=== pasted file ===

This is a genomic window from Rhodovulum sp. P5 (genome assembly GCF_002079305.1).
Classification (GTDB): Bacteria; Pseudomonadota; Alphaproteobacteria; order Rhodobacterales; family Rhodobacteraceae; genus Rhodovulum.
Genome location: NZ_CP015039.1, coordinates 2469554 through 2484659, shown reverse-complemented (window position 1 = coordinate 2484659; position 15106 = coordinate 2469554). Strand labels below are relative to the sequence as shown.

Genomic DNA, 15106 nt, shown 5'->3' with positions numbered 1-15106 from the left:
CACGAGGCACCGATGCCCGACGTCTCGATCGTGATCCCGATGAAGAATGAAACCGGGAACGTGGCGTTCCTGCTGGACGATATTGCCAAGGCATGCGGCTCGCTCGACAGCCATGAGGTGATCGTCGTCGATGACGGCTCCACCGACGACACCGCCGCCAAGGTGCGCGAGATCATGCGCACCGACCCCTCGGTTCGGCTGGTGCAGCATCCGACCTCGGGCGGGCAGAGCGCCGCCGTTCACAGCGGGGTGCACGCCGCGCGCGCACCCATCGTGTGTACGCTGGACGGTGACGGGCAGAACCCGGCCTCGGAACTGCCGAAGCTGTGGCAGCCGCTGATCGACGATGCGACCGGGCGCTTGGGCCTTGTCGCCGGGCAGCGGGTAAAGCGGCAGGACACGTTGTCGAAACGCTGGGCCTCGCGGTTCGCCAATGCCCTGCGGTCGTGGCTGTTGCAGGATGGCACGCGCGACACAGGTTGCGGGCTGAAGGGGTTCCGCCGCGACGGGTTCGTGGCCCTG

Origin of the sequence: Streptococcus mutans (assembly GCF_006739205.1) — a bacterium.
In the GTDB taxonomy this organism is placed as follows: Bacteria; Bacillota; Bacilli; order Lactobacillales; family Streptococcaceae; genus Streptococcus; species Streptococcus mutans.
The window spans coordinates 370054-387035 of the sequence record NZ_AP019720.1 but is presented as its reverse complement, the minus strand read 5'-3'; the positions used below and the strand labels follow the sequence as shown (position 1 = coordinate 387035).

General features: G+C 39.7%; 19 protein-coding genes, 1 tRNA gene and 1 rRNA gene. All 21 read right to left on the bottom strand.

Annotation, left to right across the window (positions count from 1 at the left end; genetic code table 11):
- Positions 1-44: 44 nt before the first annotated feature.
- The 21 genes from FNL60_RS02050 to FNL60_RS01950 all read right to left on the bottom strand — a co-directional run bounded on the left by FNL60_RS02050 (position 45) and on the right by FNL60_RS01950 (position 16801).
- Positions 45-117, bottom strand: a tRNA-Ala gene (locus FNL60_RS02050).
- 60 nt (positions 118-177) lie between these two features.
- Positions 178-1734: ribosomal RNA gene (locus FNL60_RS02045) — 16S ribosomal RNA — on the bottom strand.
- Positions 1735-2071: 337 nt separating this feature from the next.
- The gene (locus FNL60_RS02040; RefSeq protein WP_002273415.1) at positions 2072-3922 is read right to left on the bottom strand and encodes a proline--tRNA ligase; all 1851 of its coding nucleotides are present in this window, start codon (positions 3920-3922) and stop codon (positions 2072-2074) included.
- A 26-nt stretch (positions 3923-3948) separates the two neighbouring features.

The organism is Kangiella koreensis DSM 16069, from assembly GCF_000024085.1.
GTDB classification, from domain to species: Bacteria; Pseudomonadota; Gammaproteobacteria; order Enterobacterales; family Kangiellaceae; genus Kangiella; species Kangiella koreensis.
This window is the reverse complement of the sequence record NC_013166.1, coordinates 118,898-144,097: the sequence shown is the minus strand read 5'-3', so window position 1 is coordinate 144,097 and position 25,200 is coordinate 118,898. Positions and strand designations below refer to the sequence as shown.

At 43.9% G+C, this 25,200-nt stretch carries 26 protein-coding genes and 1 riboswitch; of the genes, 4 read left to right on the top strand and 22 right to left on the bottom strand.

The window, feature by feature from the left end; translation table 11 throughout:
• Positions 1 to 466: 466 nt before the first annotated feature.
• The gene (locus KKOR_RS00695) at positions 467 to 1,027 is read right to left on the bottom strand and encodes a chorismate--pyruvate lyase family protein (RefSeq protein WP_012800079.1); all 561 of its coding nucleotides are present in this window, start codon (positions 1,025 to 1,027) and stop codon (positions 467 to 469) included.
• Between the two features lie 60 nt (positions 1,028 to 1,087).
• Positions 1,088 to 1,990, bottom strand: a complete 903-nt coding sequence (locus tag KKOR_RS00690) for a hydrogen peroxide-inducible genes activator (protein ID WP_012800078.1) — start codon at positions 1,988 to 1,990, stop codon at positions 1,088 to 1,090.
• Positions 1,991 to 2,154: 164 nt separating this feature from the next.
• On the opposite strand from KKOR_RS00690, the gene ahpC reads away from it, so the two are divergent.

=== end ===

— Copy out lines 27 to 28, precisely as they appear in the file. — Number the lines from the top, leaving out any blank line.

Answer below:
• Positions 1,088 to 1,990, bottom strand: a complete 903-nt coding sequence (locus tag KKOR_RS00690) for a hydrogen peroxide-inducible genes activator (protein ID WP_012800078.1) — start codon at positions 1,988 to 1,990, stop codon at positions 1,088 to 1,090.
• Positions 1,991 to 2,154: 164 nt separating this feature from the next.